Text: What are the parts of a spacesuit?
How does it protect an astronaut during a spacewalk?
David Saint-Jacques: A spacesuit is a technological marvel that succeeds in creating a comfortable, even very comfortable environment.
And, actually, I'm going to take this opportunity to—this may be an opportunity to show you the suit, if you're interested. I have one right here.
This is a spacesuit. So, as you can see, it's quite massive, eh, because there are several layers to protect us against temperature differences, so it's insulated.
And the most important thing, of course, is what keeps us alive, the backpack. This part contains our oxygen, the carbon dioxide removal system, radio, cooling system and humidity control. There's also a small—some jet propulsion units if, by accident, we disconnect from the Station, we have a small, portable jet-propelled system to get home.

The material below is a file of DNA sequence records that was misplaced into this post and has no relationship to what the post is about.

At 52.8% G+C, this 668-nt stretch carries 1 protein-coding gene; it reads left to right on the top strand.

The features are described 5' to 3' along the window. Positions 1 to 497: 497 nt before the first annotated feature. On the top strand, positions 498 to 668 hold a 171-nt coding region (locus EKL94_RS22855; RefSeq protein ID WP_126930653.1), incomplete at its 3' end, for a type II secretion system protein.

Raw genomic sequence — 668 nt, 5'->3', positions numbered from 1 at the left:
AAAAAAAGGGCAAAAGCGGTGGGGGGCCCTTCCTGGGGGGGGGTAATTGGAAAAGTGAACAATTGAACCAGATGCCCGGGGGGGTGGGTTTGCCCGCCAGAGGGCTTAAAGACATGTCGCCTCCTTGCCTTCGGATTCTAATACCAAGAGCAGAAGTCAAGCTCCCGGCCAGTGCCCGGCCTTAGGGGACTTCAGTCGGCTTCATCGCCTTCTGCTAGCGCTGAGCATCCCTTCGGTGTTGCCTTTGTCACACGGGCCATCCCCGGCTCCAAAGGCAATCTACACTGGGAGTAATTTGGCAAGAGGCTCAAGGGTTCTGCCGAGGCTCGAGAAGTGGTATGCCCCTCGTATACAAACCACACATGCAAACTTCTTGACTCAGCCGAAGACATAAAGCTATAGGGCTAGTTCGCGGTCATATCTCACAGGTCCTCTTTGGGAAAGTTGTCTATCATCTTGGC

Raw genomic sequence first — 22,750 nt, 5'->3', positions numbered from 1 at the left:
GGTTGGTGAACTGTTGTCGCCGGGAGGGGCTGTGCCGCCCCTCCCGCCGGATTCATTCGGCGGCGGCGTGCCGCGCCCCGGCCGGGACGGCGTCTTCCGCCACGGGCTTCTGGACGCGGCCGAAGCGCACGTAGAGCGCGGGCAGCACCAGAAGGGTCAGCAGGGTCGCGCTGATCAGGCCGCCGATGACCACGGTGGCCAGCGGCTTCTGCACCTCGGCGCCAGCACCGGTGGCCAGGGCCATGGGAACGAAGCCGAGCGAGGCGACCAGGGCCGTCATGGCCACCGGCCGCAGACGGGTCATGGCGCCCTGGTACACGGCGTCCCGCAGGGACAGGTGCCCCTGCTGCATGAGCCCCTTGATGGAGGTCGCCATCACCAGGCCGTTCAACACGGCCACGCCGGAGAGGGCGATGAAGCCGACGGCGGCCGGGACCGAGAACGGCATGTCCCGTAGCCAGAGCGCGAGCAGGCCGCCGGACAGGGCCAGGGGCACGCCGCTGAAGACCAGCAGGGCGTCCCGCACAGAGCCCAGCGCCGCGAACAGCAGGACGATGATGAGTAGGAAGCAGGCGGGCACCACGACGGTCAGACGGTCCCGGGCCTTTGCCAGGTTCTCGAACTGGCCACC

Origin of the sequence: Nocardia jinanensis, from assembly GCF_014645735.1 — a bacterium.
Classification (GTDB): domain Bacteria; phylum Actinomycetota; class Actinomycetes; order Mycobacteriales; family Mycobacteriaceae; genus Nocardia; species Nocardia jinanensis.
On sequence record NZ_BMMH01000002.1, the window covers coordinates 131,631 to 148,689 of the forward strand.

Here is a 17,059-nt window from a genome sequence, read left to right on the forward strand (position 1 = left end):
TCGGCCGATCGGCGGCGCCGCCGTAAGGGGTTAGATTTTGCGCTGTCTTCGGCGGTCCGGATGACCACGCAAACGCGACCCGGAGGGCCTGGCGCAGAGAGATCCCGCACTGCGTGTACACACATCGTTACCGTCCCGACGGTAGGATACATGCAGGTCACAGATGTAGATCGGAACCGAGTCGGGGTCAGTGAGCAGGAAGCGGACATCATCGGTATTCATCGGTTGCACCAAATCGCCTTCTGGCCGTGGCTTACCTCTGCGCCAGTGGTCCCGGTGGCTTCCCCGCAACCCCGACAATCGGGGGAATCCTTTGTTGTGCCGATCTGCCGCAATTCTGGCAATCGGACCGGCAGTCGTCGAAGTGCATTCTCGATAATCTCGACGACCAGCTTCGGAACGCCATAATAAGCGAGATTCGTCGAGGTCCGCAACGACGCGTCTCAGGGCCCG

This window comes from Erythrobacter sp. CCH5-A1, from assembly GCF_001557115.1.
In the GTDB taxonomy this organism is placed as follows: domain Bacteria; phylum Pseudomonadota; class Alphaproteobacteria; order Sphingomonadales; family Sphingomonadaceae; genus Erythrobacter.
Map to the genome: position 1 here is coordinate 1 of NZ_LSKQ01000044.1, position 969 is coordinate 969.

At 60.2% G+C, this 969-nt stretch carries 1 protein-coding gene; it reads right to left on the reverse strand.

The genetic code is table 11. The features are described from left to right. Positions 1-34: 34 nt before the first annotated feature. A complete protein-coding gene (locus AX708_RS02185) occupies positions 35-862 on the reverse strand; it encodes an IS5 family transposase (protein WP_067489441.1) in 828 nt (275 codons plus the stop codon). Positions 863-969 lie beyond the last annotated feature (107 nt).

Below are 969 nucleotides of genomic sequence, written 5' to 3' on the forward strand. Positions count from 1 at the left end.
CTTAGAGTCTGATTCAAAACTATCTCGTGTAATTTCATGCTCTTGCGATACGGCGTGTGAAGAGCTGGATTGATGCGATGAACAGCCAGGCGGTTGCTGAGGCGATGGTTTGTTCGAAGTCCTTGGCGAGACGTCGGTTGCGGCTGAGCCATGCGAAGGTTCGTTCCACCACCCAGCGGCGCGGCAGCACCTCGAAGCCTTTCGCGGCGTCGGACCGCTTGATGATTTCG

Cameras, lights—we can—when it's sunny, we put our sunglasses on, like that. At night, you can roll back the visor. Control computer here with temperature control. The gloves, which are the only truly custom-made part of the suit. Everything else is in separate pieces and assembled according to the length of the arms and legs, but the gloves are made to measure. We look at the little mirrors to see the controls because we can't really see them directly. We use these mirrors to look at them.
And, on the left arm is our little notebook in which there is a summary of all the operations we do during the spacewalk, a summary of all the possible operations with the suit to operate it. And, of course, family photos to take with us in orbit as a souvenir.